Starting just after midnight, residents of Sierra Leone will be confined to their homes for a three-day lockdown.
It’s the latest government plan meant to stem the tide of Ebola cases, which exceeded 1,500 last week in Sierra Leone.
But the plan has not won the support of the international medical community — and is causing concern among Sierra Leoneans as well.
"Everyone is rushing to the markets and stores to stock up on food to get ready for these three days, when they’re not going to be allowed to leave their houses," says NPR’s Anders Kelto, reporting from Freetown, the capital city.
Stephen Gaojia, head of the Ebola Emergency Operations Center in Sierra Leone, bristles at the word “lockdown.” He says 28,000 volunteers have been recruited and trained to go door-to-door throughout the country, educating families about Ebola.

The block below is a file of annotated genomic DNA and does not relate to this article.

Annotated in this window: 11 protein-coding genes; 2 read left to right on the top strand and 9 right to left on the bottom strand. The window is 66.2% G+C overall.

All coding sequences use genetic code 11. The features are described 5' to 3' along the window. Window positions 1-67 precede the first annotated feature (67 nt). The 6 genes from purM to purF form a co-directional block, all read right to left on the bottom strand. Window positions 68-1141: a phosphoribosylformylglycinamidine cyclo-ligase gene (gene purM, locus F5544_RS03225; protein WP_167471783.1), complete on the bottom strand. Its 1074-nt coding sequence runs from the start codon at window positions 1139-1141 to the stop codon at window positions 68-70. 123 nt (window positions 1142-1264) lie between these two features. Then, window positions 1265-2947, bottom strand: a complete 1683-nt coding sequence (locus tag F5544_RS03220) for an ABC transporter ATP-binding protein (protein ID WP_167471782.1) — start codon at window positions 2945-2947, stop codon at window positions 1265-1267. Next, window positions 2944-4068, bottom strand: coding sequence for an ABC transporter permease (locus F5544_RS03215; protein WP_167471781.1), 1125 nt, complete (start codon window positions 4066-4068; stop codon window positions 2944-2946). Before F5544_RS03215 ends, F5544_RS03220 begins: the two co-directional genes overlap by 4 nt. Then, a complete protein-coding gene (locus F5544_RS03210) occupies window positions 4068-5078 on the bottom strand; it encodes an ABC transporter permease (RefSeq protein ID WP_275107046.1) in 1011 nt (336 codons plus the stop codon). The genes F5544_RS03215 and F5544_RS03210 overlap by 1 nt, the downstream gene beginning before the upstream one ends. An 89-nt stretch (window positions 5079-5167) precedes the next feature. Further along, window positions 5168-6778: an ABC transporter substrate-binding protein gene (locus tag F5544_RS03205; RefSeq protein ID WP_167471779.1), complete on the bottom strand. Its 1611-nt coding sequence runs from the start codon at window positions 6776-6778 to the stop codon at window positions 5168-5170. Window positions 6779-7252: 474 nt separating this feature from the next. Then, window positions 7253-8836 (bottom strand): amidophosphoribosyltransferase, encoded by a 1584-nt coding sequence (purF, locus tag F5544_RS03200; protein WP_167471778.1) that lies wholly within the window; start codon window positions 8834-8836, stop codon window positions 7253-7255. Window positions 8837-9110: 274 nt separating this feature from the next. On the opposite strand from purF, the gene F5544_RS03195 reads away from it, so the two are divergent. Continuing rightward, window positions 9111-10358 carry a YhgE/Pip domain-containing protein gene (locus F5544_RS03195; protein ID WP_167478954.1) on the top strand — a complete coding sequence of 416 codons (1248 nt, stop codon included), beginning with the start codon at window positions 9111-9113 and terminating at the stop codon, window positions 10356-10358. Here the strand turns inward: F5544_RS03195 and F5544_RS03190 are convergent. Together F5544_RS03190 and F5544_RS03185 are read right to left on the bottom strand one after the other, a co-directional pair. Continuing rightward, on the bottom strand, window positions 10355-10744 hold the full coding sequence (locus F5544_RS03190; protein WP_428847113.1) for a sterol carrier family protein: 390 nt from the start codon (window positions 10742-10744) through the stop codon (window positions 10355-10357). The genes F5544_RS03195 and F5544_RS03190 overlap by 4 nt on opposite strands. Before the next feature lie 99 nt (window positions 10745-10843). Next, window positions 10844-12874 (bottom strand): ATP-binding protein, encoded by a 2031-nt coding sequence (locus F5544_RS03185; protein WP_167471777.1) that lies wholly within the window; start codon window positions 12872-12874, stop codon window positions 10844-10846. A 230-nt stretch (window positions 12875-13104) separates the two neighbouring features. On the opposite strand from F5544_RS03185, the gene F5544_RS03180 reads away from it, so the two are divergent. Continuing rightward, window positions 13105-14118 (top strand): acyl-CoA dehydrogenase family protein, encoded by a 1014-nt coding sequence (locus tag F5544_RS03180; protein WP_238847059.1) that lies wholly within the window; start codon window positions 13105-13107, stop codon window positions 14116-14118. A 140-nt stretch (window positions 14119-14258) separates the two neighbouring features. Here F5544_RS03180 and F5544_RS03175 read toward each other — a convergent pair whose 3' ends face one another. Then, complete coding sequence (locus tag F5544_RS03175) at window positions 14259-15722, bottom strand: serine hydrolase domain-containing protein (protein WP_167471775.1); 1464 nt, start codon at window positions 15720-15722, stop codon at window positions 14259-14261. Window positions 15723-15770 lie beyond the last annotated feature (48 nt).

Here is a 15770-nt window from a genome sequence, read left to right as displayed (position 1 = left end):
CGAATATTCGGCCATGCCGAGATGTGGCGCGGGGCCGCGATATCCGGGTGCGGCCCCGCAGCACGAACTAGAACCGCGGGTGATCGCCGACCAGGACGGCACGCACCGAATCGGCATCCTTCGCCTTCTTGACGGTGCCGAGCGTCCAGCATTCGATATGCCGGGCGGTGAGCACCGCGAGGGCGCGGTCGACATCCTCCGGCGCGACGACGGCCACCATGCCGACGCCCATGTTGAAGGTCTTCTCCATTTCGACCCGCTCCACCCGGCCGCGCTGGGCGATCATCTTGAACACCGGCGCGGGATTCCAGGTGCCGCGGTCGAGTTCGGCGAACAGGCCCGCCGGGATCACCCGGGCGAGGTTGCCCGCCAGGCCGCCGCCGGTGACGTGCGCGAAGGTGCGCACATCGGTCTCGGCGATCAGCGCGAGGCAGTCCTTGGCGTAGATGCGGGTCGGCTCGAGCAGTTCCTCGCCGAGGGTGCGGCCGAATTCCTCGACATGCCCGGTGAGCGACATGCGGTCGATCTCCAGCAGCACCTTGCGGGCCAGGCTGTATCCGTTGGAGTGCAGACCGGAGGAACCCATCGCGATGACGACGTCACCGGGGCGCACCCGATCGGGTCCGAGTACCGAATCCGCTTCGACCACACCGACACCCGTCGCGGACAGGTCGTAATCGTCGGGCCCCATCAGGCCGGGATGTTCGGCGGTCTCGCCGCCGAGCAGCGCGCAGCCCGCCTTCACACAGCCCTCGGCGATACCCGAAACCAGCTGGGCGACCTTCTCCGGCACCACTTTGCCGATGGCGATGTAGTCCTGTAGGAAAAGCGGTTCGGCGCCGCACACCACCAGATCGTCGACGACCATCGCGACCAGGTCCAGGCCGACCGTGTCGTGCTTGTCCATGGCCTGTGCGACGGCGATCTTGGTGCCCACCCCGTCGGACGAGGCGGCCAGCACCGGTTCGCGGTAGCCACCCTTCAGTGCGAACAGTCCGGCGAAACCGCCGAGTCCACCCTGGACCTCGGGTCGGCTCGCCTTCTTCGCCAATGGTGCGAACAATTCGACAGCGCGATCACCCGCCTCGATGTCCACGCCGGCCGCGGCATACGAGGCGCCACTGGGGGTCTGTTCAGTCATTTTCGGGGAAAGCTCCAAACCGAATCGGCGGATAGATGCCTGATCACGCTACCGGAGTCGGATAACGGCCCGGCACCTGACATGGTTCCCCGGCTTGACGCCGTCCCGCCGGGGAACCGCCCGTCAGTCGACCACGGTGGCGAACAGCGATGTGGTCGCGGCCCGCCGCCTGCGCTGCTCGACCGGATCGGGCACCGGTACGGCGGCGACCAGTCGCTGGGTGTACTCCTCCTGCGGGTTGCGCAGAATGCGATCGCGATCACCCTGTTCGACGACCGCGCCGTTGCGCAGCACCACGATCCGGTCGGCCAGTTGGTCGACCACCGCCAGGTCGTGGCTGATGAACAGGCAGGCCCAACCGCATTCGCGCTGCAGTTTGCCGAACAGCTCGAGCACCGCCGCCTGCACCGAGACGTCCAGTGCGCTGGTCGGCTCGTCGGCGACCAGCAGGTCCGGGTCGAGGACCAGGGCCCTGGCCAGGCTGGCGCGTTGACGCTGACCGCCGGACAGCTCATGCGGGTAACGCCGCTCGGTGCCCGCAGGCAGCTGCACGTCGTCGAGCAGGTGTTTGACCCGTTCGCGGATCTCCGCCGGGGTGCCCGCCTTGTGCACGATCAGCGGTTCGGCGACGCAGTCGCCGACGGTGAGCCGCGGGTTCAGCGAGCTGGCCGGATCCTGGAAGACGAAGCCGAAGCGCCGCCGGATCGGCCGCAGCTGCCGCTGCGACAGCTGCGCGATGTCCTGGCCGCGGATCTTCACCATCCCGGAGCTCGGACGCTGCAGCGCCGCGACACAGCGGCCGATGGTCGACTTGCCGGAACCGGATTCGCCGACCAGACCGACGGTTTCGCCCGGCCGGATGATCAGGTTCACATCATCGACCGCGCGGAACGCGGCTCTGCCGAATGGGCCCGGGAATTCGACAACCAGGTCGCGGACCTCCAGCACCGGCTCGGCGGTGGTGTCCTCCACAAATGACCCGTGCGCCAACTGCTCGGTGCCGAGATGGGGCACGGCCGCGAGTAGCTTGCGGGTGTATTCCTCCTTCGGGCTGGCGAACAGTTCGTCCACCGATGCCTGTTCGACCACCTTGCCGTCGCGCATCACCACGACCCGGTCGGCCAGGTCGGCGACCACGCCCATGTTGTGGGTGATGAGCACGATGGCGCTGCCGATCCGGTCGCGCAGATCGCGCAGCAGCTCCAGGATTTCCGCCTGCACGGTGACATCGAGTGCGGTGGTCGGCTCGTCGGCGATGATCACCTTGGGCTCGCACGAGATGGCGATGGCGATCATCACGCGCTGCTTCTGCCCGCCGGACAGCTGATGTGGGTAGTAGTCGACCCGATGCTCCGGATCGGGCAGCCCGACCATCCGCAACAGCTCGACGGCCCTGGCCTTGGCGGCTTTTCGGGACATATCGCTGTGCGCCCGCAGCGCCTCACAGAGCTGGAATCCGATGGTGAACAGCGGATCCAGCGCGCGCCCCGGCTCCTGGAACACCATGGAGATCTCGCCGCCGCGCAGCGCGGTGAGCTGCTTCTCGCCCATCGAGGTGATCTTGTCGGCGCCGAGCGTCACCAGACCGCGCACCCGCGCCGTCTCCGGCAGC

Earlier this month, the government’s health ministry said it would actively seek out Ebola patients, but now it says it won’t. “This process is not a lockdown, neither is it a shutdown, neither is it a root-out exercise,” Gaojia told All Things Considered Wednesday. “This is more a psycho-educational exercise.”
Instead, Gaojia says, it’s a time for people to “stay together to do some reflection, engage in prayer, generate some kind of family discussion about Ebola.”
Photo: A woman washes clothes in a slum in Freetown. (Carl De Souza/AFP/Getty Images)